Advocates of the functional model have a standard answer to this: of course there is accountability, they say, teams are accountable. But this is unsatisfying for people accustomed to a single wringable neck. Sure, we have the concept of “product trios,” where teams are led by a product manager, a technology lead and a designer (or in some versions, a delivery manager). And we know we can apply the same principle to groups of teams. But this is still three people to talk to, not one!
I have a harder answer for you: you need to choose. You can have empowered product teams – alongside single accountability for functions – or you can have single accountability for delivering something. Unless your product development organisation is large (thousands of people), you will tie yourself in knots trying to have both.
As we have seen, empowered product teams need the skills that will only be acquired and nurtured by an organisation that represents those skills at the top table. They need healthy, vibrant functional strata that continually improve the performance of every discipline. They need a particular form of goal-setting that will only be provided by product strategy – it cannot come from a delivery roadmap. They need to work in a healthy engineering ecosystem that accelerates rather than hinders their performance, driven by a clear and long-lasting technology strategy. They need to define their own work, not be subject to the whims of hierarchy. And their performance has to be measured against the organisation’s priorities, not in terms of whether or not they make their boss happy.
Single delivery accountability in a product development organisation cannot rest with anyone other than the head of that organisation. That could be someone who leads all product development across the piece (for example, Condé Nast have a Chief Product & Technology Officer, the FT have a Chief Product and Information Officer), or it could be the CEO.
Another key strand of the case for functional organisations is that, beyond just catering for the basic needs of empowered product teams, they actually actively accelerate them. How?
By centralising and optimising processes common to all teams. For instance, all product teams have various common engineering needs, like ways of managing code, setting up infrastructure and running releases. Once this is provided as a shared service, teams can forget about it.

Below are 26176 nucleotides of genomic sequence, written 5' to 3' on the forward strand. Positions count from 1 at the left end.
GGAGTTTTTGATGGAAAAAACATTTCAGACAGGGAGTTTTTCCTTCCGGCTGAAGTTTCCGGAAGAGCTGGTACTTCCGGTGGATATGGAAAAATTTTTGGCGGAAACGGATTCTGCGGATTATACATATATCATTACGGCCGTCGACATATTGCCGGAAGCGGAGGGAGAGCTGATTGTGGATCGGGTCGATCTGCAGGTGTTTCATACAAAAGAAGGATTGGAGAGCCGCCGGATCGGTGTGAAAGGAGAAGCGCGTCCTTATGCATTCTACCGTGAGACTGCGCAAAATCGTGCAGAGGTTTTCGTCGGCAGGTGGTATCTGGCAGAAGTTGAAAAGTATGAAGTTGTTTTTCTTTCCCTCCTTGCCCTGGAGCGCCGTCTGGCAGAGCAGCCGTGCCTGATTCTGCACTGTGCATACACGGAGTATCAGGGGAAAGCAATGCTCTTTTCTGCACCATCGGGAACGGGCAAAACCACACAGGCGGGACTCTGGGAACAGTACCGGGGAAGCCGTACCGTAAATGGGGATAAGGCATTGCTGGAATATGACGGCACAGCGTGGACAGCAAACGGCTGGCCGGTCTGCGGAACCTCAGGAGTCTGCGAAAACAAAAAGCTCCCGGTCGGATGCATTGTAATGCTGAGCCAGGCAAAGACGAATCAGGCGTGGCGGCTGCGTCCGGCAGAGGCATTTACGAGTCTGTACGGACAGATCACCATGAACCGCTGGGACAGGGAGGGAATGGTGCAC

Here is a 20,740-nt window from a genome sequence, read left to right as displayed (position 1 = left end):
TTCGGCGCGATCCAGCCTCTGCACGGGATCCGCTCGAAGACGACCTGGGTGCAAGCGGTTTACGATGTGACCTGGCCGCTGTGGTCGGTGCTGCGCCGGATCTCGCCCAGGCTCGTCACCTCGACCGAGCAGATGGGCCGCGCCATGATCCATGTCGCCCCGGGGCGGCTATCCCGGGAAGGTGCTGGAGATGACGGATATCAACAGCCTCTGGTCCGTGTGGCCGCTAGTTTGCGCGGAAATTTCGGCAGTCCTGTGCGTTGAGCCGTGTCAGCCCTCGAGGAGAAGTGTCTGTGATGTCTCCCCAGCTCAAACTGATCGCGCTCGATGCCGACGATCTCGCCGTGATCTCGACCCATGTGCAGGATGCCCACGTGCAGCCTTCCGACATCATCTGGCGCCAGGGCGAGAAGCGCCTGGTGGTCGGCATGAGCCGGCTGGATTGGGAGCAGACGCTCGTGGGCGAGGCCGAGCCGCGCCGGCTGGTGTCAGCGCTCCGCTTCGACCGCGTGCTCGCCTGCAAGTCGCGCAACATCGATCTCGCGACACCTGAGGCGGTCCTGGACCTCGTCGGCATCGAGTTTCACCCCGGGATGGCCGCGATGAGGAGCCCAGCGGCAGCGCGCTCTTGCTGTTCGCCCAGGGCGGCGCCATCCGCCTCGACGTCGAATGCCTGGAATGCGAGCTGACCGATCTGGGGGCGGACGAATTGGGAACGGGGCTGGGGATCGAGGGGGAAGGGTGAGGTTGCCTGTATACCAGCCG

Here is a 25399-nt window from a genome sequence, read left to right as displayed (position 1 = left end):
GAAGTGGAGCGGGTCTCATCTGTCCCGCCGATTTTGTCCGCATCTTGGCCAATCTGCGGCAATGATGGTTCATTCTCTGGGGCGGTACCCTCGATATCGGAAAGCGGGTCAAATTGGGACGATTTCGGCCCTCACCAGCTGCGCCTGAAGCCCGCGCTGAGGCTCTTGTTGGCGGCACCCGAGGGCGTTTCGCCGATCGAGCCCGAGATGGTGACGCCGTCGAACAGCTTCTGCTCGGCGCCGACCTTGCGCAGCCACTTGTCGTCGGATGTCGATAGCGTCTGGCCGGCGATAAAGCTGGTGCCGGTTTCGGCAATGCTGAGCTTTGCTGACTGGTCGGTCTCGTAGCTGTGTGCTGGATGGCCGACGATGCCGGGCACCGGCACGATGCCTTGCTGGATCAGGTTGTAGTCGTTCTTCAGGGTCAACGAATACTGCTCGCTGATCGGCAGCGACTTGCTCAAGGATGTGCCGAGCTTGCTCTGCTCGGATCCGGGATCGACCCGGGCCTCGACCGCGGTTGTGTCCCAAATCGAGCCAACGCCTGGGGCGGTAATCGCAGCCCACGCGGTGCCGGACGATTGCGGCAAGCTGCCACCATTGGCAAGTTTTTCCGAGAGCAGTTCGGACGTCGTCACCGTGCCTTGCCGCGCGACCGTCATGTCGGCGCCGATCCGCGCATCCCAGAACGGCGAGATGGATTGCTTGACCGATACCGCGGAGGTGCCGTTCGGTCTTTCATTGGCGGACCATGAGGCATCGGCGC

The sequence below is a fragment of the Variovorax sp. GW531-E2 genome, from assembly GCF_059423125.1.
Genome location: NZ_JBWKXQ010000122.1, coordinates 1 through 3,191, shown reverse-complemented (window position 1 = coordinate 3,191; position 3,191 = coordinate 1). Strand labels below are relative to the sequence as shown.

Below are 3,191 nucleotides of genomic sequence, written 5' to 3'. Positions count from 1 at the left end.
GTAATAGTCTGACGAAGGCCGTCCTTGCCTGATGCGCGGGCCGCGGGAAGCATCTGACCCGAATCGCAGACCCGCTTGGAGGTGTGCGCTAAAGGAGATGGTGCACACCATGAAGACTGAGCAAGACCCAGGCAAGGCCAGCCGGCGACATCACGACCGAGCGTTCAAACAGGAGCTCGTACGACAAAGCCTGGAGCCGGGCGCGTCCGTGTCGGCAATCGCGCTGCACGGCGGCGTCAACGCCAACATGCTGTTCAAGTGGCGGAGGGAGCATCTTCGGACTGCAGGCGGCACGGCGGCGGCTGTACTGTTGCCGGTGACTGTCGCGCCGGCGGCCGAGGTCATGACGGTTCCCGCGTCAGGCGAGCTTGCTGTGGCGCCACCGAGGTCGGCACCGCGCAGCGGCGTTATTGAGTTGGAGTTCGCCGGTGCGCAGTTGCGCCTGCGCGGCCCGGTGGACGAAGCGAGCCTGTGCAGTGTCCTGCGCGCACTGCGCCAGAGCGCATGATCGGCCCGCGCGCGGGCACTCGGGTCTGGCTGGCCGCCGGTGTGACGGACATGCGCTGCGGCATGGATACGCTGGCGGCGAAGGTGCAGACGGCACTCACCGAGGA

Another example is user research operations. Every product team typically needs to recruit participants for user research, and maintain an archive of all the research they’ve conducted, but no one relishes how much time all this takes. By centralising the process we can streamline it, and give teams back time to focus on getting stuff done.
In an organisation split into vertical fiefdoms, these capabilities tend to be underdeveloped. Their absence turns up as a hidden cost on the balance sheet of each project. The investments only make sense if the product development system is seen holistically. Once it is, the potential to go enormously faster is huge.
It’s telling that some organisations vest so much importance in single accountability for delivering outcomes. At its heart, this belief tries to skirt the complexity of how successful digital products are actually created. The idea is there is one person you can turn to who can be held to account through generic peformance management techniques, without the leader needing to understand the nitty-gritty of how their world works. From a certain angle it even follows the logic of empowerment.
The truth is we need to ask for more from the leaders of our public digital organisations. We need them to understand how the organisation should function (by, for example, spending a few years working on a product team), such that they can step in to correct it. Or we need them to appoint someone to run product development who does.
The orthodox wisdom of “integrating digital into everything we do” sounds great, but actually undermines the status of product development as a highly specialised expert process. A process performed by some of the highest paid and most in-demand talent in the market.
The public sector’s failure to understand how to organise itself is obvious in the huge size of the private agency sector that serves government. These companies hire brilliant, public-minded technologists and put them in a position where they can work on the fascinating problems government has to offer, without having to contend with its organisation structure. They use their profits, paid for by taxpayers, to fund internal talent development programmes that build their capabilities even further. Private agencies get stronger, public bodies get weaker, and value for money for the taxpayer diminishes. Eventually, even the people who could write a sensible procurement contract jump ship, and public agencies become effectively captured.
It does not have to be this way. The generation of technologists coming through now ask one question before every other: “how will my work make the world a better place?” Every private sector organisation I talk to is desperately scrabbling to articulate its business model in the terms of social purpose.
If public organisations can organise to empower these people, it will inevitably attract them. And from there, extraordinary things are possible.